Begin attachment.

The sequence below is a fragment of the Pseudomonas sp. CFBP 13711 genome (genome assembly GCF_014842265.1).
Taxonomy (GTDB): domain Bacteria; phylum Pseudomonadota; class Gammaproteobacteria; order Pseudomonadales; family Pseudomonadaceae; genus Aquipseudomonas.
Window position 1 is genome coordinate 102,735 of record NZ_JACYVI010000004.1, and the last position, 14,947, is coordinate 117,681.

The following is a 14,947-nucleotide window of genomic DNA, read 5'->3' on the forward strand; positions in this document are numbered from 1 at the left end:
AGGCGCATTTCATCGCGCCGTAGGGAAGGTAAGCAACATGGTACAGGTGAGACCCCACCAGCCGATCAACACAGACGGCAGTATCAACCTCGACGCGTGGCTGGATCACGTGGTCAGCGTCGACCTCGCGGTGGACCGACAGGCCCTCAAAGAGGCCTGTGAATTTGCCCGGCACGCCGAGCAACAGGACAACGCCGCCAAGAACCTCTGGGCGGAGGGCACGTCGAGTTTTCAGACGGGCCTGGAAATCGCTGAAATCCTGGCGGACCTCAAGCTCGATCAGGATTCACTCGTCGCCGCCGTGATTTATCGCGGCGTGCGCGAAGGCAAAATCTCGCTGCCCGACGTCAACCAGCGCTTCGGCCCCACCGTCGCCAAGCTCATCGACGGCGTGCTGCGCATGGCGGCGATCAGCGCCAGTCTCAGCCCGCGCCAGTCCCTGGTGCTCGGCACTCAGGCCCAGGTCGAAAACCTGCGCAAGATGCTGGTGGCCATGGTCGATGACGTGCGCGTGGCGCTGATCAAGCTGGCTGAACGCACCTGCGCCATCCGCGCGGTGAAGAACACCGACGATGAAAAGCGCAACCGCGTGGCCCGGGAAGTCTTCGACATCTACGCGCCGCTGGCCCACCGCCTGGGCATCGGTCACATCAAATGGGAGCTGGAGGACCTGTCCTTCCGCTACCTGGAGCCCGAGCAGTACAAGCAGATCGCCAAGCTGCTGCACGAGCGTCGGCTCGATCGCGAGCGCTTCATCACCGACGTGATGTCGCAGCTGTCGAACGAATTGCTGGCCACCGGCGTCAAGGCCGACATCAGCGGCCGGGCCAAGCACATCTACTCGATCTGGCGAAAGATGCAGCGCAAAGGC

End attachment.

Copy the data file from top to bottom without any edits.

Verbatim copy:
The sequence below is a fragment of the Pseudomonas sp. CFBP 13711 genome (genome assembly GCF_014842265.1).
Taxonomy (GTDB): domain Bacteria; phylum Pseudomonadota; class Gammaproteobacteria; order Pseudomonadales; family Pseudomonadaceae; genus Aquipseudomonas.
Window position 1 is genome coordinate 102,735 of record NZ_JACYVI010000004.1, and the last position, 14,947, is coordinate 117,681.

The following is a 14,947-nucleotide window of genomic DNA, read 5'->3' on the forward strand; positions in this document are numbered from 1 at the left end:
AGGCGCATTTCATCGCGCCGTAGGGAAGGTAAGCAACATGGTACAGGTGAGACCCCACCAGCCGATCAACACAGACGGCAGTATCAACCTCGACGCGTGGCTGGATCACGTGGTCAGCGTCGACCTCGCGGTGGACCGACAGGCCCTCAAAGAGGCCTGTGAATTTGCCCGGCACGCCGAGCAACAGGACAACGCCGCCAAGAACCTCTGGGCGGAGGGCACGTCGAGTTTTCAGACGGGCCTGGAAATCGCTGAAATCCTGGCGGACCTCAAGCTCGATCAGGATTCACTCGTCGCCGCCGTGATTTATCGCGGCGTGCGCGAAGGCAAAATCTCGCTGCCCGACGTCAACCAGCGCTTCGGCCCCACCGTCGCCAAGCTCATCGACGGCGTGCTGCGCATGGCGGCGATCAGCGCCAGTCTCAGCCCGCGCCAGTCCCTGGTGCTCGGCACTCAGGCCCAGGTCGAAAACCTGCGCAAGATGCTGGTGGCCATGGTCGATGACGTGCGCGTGGCGCTGATCAAGCTGGCTGAACGCACCTGCGCCATCCGCGCGGTGAAGAACACCGACGATGAAAAGCGCAACCGCGTGGCCCGGGAAGTCTTCGACATCTACGCGCCGCTGGCCCACCGCCTGGGCATCGGTCACATCAAATGGGAGCTGGAGGACCTGTCCTTCCGCTACCTGGAGCCCGAGCAGTACAAGCAGATCGCCAAGCTGCTGCACGAGCGTCGGCTCGATCGCGAGCGCTTCATCACCGACGTGATGTCGCAGCTGTCGAACGAATTGCTGGCCACCGGCGTCAAGGCCGACATCAGCGGCCGGGCCAAGCACATCTACTCGATCTGGCGAAAGATGCAGCGCAAAGGC